Have you met any corporate rock stars who are out-of-tune with the rest of the band but still forge ahead in their careers? I’d love to hear your stories.
I sit in an airport, having just noticed that my flight is delayed two hours. It’s an interesting airport as my gate is blocked off while domestic flights land. The sign on the glass doors that hold us back from C43 says it will open at 9:30ish. The “ish” obviously has a lot of latitude as my question to an attendant at 9:50 garnered me an explanation of the sign’s purpose. The whole concourse was let in on the secret at 10:10. Many individual questions were asked before the attendant thought it was prudent to share this information via the intercom system.
Communication is very cheap so why is it we’re so reluctant to communicate? Two attendants were hovering around Gate 31 during the time travelling bodies began collecting at the closed doors. The available concourse seats were quickly filled. Both attendants chose to ignore the collecting masses and never shared information. The “ish” sign never got changed so “9:30ish” expanded to cover a lot of time. There was lots of chatting between attendants at the desk but little communication with the customers. All this inadequate communication came from an airline that prides itself on announcing that their staff members are owners and safety and service are their strongest desires.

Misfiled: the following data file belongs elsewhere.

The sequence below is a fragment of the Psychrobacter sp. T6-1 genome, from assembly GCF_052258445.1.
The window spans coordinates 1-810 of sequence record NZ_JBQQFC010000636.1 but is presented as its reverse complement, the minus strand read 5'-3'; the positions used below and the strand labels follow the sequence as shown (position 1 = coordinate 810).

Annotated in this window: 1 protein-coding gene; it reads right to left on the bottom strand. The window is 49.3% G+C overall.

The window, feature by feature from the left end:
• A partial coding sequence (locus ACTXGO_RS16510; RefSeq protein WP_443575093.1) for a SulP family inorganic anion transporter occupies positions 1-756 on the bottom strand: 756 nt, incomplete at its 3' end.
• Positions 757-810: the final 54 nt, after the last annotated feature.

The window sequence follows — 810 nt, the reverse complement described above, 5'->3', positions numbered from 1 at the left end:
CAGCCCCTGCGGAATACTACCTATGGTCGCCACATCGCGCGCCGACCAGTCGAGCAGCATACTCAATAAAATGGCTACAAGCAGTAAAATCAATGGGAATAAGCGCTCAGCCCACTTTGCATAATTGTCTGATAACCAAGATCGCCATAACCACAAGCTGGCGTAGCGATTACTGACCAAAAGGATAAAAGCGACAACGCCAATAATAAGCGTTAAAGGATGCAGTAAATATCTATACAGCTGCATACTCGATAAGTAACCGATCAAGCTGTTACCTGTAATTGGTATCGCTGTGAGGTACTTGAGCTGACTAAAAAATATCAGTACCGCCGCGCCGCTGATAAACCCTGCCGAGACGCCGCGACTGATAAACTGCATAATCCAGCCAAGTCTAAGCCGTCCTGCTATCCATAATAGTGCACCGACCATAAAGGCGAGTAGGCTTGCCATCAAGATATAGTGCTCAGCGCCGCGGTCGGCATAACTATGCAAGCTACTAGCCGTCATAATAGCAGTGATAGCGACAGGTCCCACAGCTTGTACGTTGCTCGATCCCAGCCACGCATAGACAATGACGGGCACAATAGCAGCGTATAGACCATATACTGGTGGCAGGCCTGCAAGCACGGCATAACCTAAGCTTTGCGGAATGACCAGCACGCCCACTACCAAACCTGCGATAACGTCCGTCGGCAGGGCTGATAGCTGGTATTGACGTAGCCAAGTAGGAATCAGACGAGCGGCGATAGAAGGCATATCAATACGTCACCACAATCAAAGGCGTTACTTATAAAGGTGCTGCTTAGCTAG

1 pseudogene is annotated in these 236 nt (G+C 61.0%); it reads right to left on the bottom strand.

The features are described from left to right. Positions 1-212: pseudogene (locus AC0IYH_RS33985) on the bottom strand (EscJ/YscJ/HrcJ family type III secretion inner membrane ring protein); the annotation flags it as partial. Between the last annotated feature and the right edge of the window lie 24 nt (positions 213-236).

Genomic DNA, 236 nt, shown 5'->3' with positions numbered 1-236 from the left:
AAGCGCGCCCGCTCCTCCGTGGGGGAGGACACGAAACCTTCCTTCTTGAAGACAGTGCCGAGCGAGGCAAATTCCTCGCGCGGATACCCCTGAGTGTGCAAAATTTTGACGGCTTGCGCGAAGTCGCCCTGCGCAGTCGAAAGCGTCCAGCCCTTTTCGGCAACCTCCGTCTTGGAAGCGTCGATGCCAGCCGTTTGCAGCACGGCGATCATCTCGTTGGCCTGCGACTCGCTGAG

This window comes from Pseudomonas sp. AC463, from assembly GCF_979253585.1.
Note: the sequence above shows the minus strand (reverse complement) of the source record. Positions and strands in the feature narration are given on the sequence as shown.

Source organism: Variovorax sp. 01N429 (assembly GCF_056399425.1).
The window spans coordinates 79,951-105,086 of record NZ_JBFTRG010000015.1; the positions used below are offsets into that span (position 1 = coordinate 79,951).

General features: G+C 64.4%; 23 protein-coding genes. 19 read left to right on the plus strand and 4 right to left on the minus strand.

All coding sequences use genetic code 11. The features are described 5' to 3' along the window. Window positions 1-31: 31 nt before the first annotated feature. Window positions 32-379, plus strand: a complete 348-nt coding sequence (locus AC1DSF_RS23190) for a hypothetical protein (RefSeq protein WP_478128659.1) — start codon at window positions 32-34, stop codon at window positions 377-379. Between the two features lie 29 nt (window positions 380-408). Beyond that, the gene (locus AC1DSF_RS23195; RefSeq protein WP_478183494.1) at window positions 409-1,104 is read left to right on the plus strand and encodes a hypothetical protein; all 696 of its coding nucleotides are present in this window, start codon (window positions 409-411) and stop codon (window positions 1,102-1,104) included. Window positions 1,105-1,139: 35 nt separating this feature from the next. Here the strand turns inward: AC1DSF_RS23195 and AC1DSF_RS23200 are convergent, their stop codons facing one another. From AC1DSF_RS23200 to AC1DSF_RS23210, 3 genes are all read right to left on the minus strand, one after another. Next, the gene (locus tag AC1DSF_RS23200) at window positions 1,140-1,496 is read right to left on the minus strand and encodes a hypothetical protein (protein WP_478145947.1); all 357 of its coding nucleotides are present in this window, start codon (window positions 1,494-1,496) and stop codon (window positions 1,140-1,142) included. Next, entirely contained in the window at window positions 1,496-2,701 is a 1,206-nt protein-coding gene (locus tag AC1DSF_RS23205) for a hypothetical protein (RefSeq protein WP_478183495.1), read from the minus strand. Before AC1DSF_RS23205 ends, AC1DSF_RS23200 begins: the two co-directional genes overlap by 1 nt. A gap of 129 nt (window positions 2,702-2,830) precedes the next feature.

How are you doing in your business? Are you communicating what you should, when you should? Information is an empowering commodity and it’s not to be horded because of lack of awareness or consideration. It took the attendant less than 30-seconds to make the clarifying announcement and she repeated it within five minutes. For another hour the line of people waited for the doors to open and no other announcement was made. I gather those already in line were expected to pass the information along.
Do you have standard announcements you make over intercoms or via other electronic devices? If you do, remember your audience isn’t necessarily familiar with your information, lingo, or jargon. The audience just may benefit from a slower, more pronounced way of speaking. The same two attendants rattled off their door and boarding announcements so quickly and so indistinctly they were hard to hear, let alone understand.
Be clear, concise and distinct with your communication. Your audience will love you for it. Well, they’ll at least appreciate you for it and they will know what is expected from them. Remember, when you communicate the listener is the most important partner in the conversation. If you doubt that and feel it’s what you have to say that is the most important, you’re wrong. You are communicating to get someone to learn, do or accept based on your information. It’s about what you want the other person to do, so the communication is about them, not you. Don’t be stingy with your information. Share it to those who need it. Share it often, clearly and concisely.
Remember; don’t announce how proud you are of your service and horde information from your customers—internal and external. Information is power that is meant to be shared!